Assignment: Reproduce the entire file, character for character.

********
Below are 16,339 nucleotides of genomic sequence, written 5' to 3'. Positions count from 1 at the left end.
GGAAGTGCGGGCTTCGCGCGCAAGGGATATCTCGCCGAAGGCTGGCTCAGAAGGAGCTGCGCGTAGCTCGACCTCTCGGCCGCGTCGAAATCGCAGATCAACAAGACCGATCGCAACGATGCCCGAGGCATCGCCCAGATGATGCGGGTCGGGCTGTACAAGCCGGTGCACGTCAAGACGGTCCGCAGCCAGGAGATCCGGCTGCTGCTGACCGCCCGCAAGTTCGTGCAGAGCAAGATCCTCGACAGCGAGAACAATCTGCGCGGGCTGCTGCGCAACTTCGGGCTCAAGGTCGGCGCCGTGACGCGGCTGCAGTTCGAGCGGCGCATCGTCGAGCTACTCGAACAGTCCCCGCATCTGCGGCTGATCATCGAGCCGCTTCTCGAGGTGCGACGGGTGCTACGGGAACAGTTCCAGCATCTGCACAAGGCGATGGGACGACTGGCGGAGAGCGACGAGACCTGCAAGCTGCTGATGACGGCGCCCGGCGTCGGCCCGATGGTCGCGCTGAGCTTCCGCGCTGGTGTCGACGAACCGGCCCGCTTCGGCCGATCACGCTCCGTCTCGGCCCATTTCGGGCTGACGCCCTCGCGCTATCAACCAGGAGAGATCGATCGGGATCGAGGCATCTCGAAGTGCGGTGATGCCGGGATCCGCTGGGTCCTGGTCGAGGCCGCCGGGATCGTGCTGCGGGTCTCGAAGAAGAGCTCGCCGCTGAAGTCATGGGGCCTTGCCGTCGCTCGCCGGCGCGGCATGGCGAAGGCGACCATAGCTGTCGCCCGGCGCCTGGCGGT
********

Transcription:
Below are 16,339 nucleotides of genomic sequence, written 5' to 3'. Positions count from 1 at the left end.
GGAAGTGCGGGCTTCGCGCGCAAGGGATATCTCGCCGAAGGCTGGCTCAGAAGGAGCTGCGCGTAGCTCGACCTCTCGGCCGCGTCGAAATCGCAGATCAACAAGACCGATCGCAACGATGCCCGAGGCATCGCCCAGATGATGCGGGTCGGGCTGTACAAGCCGGTGCACGTCAAGACGGTCCGCAGCCAGGAGATCCGGCTGCTGCTGACCGCCCGCAAGTTCGTGCAGAGCAAGATCCTCGACAGCGAGAACAATCTGCGCGGGCTGCTGCGCAACTTCGGGCTCAAGGTCGGCGCCGTGACGCGGCTGCAGTTCGAGCGGCGCATCGTCGAGCTACTCGAACAGTCCCCGCATCTGCGGCTGATCATCGAGCCGCTTCTCGAGGTGCGACGGGTGCTACGGGAACAGTTCCAGCATCTGCACAAGGCGATGGGACGACTGGCGGAGAGCGACGAGACCTGCAAGCTGCTGATGACGGCGCCCGGCGTCGGCCCGATGGTCGCGCTGAGCTTCCGCGCTGGTGTCGACGAACCGGCCCGCTTCGGCCGATCACGCTCCGTCTCGGCCCATTTCGGGCTGACGCCCTCGCGCTATCAACCAGGAGAGATCGATCGGGATCGAGGCATCTCGAAGTGCGGTGATGCCGGGATCCGCTGGGTCCTGGTCGAGGCCGCCGGGATCGTGCTGCGGGTCTCGAAGAAGAGCTCGCCGCTGAAGTCATGGGGCCTTGCCGTCGCTCGCCGGCGCGGCATGGCGAAGGCGACCATAGCTGTCGCCCGGCGCCTGGCGGT